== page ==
Anton Webern

From Wikipedia, the free encyclopedia

Jump to: navigation, search
Anton Webern in Stettin, October 1912

Anton Webern (3 December 1883 – 15 September 1945) was an Austrian composer and conductor. He was a member of the Second Viennese School. As a student and significant follower of Arnold Schoenberg, he became one of the best-known proponents of the twelve-tone technique; in addition, his innovations regarding schematic organization of pitch, rhythm and dynamics were formative in the musical technique later known as total serialism.


[edit] Biography

Webern was born in Vienna, Austria, as Anton Friedrich Wilhelm von Webern. He never used his middle names and dropped the von in 1918 as directed by the Austrian government's reforms after World War I. After spending much of his youth in Graz and Klagenfurt, Webern attended Vienna University from 1902. There he studied musicology with Guido Adler, writing his thesis on the Choralis Constantinus of Heinrich Isaac. This interest in early music would greatly influence his compositional technique in later years by employing palindromic form on both the micro- and macro-scale and the economic use of musical materials.

He studied composition under Arnold Schoenberg, writing his Passacaglia, Op. 1 as his graduation piece in 1908. He met Alban Berg, who was also a pupil of Schoenberg's, and these two relationships would be the most important in his life in shaping his own musical direction. After graduating, he took a series of conducting posts at theatres in Ischl, Teplitz, Danzig, Stettin, and Prague before moving back to Vienna. There he helped run Schoenberg's Society for Private Musical Performances from 1918 through 1922 and conducted the "Vienna Workers Symphony Orchestra" from 1922 to 1934.

Webern's music was denounced as "cultural Bolshevism" and "degenerate art" by the Nazi Party in Germany, even before they seized power in Austria in 1938.[1] Although Webern had sharply attacked Nazi cultural policies in private lectures given in 1933, their intended publication did not take place at that time, which proved fortunate since this later "would have exposed Webern to serious consequences."[2] During the war, however, his patriotic fervor led him to endorse the regime in a series of letters to Joseph Hueber, where he described Hitler on 2 May 1940 as "this unique man" who created "the new state" of Germany.[3] As a result of official disapproval, he found it harder (though at no stage impossible) to earn a living, and had to take on work as an editor and proofreader for his publishers, Universal Edition.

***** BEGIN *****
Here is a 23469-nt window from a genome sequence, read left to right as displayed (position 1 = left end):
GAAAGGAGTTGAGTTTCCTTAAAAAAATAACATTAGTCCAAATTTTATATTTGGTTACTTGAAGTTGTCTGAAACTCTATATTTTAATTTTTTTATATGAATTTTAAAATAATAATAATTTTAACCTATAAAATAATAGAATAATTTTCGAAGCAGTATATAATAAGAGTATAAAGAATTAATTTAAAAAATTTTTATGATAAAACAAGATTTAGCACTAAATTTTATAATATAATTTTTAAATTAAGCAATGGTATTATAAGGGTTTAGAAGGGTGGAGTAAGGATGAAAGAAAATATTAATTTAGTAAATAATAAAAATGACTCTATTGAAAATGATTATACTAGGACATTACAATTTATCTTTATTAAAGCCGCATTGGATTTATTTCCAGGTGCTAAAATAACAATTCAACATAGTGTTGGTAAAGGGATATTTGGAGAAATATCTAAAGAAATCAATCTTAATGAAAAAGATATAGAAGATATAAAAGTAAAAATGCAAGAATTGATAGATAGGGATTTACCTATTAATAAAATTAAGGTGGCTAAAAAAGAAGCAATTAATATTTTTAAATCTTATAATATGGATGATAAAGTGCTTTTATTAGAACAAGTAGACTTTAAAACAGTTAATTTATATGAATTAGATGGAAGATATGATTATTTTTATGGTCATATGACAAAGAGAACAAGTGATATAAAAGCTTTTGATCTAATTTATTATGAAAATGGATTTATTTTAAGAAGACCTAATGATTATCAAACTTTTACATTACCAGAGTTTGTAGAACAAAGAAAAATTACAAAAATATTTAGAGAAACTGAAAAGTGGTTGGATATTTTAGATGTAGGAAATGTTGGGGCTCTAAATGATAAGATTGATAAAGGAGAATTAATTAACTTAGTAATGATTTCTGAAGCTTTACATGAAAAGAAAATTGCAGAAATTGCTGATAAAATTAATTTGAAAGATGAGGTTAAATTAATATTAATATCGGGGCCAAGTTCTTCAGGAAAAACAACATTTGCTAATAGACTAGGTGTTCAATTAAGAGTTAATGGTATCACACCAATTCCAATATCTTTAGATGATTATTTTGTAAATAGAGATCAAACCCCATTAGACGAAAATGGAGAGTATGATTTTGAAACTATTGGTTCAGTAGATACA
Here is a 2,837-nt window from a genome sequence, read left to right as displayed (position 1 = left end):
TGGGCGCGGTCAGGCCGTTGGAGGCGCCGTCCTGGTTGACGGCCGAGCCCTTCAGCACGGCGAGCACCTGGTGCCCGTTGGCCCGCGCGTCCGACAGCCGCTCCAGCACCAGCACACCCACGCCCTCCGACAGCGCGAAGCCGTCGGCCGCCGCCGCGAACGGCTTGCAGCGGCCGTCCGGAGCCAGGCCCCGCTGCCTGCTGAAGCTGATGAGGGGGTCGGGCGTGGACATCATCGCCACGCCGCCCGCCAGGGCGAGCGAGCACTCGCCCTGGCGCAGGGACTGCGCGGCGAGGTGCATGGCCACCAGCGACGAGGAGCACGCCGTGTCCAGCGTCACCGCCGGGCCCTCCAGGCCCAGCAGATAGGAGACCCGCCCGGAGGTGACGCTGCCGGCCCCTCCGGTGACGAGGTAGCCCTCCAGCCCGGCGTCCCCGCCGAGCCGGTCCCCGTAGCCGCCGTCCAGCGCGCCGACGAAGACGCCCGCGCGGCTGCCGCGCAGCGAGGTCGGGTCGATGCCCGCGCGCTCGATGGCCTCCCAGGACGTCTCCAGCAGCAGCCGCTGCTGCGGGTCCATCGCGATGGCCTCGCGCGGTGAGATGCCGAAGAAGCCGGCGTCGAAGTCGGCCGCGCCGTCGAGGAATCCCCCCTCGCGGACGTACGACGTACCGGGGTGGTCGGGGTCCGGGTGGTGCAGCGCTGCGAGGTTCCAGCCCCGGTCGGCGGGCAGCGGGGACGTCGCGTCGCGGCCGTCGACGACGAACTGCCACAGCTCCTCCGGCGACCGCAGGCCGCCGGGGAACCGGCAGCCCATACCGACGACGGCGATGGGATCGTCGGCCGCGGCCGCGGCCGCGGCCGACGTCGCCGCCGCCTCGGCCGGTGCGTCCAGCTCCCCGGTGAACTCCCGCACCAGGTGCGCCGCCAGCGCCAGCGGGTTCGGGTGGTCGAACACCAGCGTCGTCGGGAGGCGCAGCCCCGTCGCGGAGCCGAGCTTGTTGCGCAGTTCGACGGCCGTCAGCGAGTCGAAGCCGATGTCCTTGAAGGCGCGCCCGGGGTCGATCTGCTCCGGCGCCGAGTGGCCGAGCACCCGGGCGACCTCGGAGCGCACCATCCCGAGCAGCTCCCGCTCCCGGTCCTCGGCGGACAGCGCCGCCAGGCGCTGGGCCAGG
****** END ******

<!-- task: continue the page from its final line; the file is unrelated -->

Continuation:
It was thanks to the Swiss philanthropist Werner Reinhart that Webern was able to attend the festive premiere of his Variations for Orchestra, Op. 30 in Winterthur, Switzerland in 1943. Reinhart invested all the financial and diplomatic means at his disposal to enable Webern to travel to Switzerland. In return for this support, Webern dedicated the work to him.[4]

He left Vienna near the end of the war, and moved to Mittersill in Salzburg, believing he would be safer there. On 15 September 1945, during the Allied occupation of Austria, he was shot dead by an American Army soldier following the arrest of his son-in-law for black market activities, when, despite the curfew in effect, he stepped outside the house to enjoy a cigar without disturbing his sleeping grandchildren. The soldier responsible, army cook Pfc. Raymond Norwood Bell, was overcome by remorse and died of alcoholism in 1955.[5]

[edit] Webern's music

Doomed to a total failure in a deaf world of ignorance and indifference he inexorably kept on cutting out his diamonds, his dazzling diamonds, the mines of which he had such a perfect knowledge.[6]

Webern was not a prolific composer; just thirty-one of his compositions were published in his lifetime, and when Pierre Boulez oversaw a project to record all of his compositions, including those without opus numbers, the results fit on just six CDs.[7] However, his influence on later composers, and particularly on the post-war avant garde, was immense. His mature works, using Arnold Schoenberg's twelve-tone technique, have a textural clarity and emotional coolness which greatly influenced composers such as Pierre Boulez, Luigi Nono, and Karlheinz Stockhausen.

Like almost every composer who had a career of any length, Webern's music changed over time. However, it is typified by very spartan textures, in which every note can be clearly heard; carefully chosen timbres, often resulting in very detailed instructions to the performers and use of extended instrumental techniques (flutter tonguing, col legno, and so on); wide-ranging melodic lines, often with leaps greater than an octave; and brevity: the Six Bagatelles for string quartet (1913), for instance, last about three minutes in total.